I don't have personal experience with this situation, but reading around suggests it depends what kind of mixing you are talking about, for example whether it is vertical or horizontal.
Looking around for recent examples, I see Chao et al. (2007) had a value of 4.0 m2/s for horizontal diffusivity. This larger value would give you a smaller Péclet number of 150. Your use of wavelength for the characteristic length suggests you might be more interested in that dimension?
Chao et al. used ~10–5 m2/s for vertical diffusivity, and I find Bogucki et al. and Lien et al. using ~10–2 m2/s and ~10–2 m2/s respectively. Those are not too distant from your number, and it looks like Moum et al. are talking about vertical mixing. However in this case I am not sure you want to use horizontal length and velocity; you might consider asking about this in Physics.SE, using the fluid-dynamics tag.
In any case, as we hone our intuition about such things, I like this quote from Durran (1999):
The Péclet number is completely analogous to the more familiar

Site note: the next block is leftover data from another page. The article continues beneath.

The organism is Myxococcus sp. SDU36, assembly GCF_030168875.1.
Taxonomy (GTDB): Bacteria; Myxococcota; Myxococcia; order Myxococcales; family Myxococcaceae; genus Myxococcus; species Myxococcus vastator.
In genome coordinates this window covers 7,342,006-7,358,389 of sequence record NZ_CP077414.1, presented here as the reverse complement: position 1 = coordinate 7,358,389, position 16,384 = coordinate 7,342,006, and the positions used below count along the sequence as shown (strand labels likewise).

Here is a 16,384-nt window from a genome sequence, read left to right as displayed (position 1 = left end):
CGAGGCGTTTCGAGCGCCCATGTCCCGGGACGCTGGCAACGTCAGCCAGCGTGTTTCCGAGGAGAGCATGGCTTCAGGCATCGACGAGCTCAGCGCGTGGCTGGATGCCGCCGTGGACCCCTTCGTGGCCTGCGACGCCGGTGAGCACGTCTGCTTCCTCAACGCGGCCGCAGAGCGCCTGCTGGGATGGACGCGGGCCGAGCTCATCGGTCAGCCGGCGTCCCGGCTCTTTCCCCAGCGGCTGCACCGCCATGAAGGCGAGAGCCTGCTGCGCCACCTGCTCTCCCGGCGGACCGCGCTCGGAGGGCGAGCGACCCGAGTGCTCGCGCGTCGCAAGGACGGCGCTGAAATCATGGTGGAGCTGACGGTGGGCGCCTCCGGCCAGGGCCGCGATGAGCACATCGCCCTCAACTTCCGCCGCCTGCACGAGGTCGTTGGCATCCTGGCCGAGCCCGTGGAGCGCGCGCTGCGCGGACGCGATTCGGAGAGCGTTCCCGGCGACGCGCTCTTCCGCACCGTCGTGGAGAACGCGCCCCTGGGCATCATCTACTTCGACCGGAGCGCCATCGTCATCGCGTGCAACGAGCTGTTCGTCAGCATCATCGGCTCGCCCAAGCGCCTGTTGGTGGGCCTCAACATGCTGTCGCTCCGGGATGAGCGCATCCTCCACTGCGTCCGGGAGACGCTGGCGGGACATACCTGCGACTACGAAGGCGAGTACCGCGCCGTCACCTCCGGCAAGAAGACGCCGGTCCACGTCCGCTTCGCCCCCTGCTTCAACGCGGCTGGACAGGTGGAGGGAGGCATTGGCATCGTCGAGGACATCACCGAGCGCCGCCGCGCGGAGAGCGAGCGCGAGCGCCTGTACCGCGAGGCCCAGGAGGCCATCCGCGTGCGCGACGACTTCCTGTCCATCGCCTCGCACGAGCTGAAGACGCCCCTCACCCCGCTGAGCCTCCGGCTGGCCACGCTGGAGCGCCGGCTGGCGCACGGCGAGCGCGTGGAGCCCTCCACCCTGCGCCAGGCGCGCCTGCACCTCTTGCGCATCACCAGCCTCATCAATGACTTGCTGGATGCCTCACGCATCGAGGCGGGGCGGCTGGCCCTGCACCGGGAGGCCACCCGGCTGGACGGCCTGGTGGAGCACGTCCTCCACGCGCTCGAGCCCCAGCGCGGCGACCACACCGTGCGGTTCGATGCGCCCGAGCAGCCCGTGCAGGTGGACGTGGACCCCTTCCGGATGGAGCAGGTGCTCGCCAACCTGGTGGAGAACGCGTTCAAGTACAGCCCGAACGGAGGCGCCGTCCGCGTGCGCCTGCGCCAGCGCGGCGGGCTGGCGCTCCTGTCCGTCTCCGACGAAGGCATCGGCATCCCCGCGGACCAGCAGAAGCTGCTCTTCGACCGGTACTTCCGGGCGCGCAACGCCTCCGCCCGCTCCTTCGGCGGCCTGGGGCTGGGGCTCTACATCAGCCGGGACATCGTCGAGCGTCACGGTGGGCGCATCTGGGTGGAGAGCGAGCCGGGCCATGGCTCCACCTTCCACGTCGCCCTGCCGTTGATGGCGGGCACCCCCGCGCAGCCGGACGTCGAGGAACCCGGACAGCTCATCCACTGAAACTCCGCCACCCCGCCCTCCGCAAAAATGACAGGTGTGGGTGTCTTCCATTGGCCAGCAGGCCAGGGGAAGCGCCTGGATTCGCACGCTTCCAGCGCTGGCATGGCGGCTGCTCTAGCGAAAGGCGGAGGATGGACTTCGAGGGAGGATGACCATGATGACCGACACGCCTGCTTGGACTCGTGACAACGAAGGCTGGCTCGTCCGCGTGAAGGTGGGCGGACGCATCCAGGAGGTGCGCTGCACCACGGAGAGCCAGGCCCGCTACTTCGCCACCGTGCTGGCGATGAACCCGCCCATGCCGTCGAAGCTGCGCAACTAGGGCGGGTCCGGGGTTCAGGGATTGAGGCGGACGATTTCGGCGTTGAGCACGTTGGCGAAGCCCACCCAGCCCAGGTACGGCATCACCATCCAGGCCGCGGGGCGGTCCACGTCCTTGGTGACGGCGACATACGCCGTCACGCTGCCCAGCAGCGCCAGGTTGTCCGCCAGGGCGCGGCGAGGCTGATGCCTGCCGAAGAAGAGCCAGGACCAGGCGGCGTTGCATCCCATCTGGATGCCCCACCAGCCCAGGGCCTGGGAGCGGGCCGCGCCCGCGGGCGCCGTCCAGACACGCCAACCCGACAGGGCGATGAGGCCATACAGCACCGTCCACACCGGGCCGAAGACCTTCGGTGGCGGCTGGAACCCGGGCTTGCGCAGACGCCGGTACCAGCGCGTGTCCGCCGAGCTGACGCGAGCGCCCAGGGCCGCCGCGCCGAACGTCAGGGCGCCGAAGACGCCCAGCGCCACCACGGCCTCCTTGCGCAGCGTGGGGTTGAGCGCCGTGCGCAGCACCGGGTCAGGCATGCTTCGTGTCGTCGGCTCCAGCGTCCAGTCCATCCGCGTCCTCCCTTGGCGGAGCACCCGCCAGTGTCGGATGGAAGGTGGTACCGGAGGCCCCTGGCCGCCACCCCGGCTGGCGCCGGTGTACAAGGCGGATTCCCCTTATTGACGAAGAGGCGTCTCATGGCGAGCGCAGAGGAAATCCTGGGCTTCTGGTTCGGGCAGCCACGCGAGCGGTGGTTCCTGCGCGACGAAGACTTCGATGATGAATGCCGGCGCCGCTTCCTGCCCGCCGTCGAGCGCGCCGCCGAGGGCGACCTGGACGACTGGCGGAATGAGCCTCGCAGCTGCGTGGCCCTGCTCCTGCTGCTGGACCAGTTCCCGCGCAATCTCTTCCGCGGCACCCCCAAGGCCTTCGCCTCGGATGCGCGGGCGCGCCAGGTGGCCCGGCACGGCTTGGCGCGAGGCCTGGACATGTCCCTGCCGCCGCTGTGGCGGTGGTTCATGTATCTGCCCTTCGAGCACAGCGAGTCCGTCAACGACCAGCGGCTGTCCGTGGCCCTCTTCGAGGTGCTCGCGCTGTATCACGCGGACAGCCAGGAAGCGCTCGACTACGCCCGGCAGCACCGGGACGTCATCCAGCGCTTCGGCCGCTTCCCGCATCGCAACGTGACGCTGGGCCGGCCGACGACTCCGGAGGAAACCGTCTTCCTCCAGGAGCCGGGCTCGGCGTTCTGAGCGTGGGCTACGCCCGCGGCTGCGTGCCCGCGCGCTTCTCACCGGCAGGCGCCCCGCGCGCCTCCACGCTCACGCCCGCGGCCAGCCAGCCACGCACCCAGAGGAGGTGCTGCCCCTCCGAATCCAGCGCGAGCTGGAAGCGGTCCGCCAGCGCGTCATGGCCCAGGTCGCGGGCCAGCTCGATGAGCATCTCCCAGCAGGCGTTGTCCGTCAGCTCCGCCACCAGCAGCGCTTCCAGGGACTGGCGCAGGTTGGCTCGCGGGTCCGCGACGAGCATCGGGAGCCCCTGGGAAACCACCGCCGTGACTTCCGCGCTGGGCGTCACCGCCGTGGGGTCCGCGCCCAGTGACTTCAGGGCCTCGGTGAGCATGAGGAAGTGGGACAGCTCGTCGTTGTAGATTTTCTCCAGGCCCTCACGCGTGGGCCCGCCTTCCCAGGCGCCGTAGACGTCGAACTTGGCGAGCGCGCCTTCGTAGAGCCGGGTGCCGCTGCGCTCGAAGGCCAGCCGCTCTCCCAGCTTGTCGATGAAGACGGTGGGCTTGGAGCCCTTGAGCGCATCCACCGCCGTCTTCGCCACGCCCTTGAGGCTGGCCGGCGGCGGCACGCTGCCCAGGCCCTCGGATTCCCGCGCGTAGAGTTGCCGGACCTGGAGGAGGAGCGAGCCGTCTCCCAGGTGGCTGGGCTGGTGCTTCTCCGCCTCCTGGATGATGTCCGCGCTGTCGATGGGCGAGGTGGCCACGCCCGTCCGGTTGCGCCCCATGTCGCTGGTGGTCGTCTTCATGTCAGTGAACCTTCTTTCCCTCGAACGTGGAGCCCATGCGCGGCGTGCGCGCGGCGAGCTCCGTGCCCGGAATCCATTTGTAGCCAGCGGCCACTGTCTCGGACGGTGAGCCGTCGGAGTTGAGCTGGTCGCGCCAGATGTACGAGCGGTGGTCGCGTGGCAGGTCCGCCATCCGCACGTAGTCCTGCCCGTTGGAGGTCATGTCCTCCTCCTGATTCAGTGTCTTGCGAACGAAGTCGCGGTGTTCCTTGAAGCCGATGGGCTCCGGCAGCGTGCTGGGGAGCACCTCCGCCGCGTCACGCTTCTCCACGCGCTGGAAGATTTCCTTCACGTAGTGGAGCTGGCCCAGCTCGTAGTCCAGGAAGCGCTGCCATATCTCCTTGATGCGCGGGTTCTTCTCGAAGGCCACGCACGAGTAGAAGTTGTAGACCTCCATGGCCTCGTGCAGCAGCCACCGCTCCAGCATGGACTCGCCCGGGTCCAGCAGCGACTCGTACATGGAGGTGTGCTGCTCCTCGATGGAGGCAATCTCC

Reynolds number, which is the ratio of momentum advection to momentum
diffusion. The difference between the Péclet and Reynolds numbers is
due to the difference in the diffusivities of heat [or mass] and
momentum. [My addition]
I like this because it suggests that some of the same intuition we have about Re may apply to Pe too, especially the fact that it can vary by several orders of magnitude (from here):
- Whale swimming at 10 m/s, Re = 3 × 108
- Duck flying at 20 m/s, Re = 3 × 105
- Copepod swimming at 0.2 m/s, Re = 3 × 102
- Larva swimming at 0.001 m/s, Re = 3 × 10–1
- Bacterium swimming at 0.00001 m/s, Re = 1 × 10–5
Shenn-Yu Chao et al., 2007, Assessing the West Ridge of Luzon Strait as an Internal
Wave Mediator, Journal of Oceanography, Vol. 63, pp. 897 to 911, 2007. Available online.
Durran, D, 1999, Numerical Methods for Wave Equations in Geophysical Fluid Dynamics. Springer. Google Books.